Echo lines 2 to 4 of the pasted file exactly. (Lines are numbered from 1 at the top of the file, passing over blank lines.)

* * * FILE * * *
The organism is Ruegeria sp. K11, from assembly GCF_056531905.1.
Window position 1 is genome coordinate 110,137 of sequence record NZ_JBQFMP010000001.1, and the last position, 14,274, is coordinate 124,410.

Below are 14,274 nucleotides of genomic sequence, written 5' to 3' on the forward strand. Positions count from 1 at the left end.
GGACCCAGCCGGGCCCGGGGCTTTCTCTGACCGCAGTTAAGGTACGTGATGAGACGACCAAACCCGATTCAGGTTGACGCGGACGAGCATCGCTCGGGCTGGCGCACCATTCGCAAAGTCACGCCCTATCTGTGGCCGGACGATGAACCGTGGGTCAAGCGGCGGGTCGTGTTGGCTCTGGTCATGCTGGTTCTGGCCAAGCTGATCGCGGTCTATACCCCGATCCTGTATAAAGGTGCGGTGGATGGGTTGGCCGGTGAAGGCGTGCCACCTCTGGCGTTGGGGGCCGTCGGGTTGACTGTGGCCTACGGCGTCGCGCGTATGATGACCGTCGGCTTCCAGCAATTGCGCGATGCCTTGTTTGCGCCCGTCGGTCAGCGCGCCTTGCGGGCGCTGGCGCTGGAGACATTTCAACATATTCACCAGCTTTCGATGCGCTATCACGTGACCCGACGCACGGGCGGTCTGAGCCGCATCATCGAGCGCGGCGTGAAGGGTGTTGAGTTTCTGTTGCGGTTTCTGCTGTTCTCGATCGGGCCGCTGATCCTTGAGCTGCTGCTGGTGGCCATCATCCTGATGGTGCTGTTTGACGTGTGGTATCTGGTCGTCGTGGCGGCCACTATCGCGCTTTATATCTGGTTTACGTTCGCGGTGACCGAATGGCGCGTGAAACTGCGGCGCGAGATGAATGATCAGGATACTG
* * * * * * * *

Window position 1 is genome coordinate 110,137 of sequence record NZ_JBQFMP010000001.1, and the last position, 14,274, is coordinate 124,410.

Below are 14,274 nucleotides of genomic sequence, written 5' to 3' on the forward strand. Positions count from 1 at the left end.
GGACCCAGCCGGGCCCGGGGCTTTCTCTGACCGCAGTTAAGGTACGTGATGAGACGACCAAACCCGATTCAGGTTGACGCGGACGAGCATCGCTCGGGCTGGCGCACCATTCGCAAAGTCACGCCCTATCTGTGGCCGGACGATGAACCGTGGGTCAAGCGGCGGGTCGTGTTGGCTCTGGTCATGCTGGTTCTGGCCAAGCTGATCGCGGTCTATACCCCGATCCTGTATAAAGGTGCGGTGGATGGGTTGGCCGGTGAAGGCGTGCCACCTCTGGCGTTGGGGGCCGTCGGGTTGACTGTGGCCTACGGCGTCGCGCGTATGATGACCGTCGGCTTCCAGCAATTGCGCGATGCCTTGTTTGCGCCCGTCGGTCAGCGCGCCTTGCGGGCGCTGGCGCTGGAGACATTTCAACATATTCACCAGCTTTCGATGCGCTATCACGTGACCCGACGCACGGGCGGTCTGAGCCGCATCATCGAGCGCGGCGTGAAGGGTGTTGAGTTTCTGTTGCGGTTTCTGCTGTTCTCGATCGGGCCGCTGATCCTTGAGCTGCTGCTGGTGGCCATCATCCTGATGGTGCTGTTTGACGTGTGGTATCTGGTCGTCGTGGCGGCCACTATCGCGCTTTATATCTGGTTTACGTTCGCGGTGACCGAATGGCGCGTGAAACTGCGGCGCGAGATGAATGATCAGGATACTG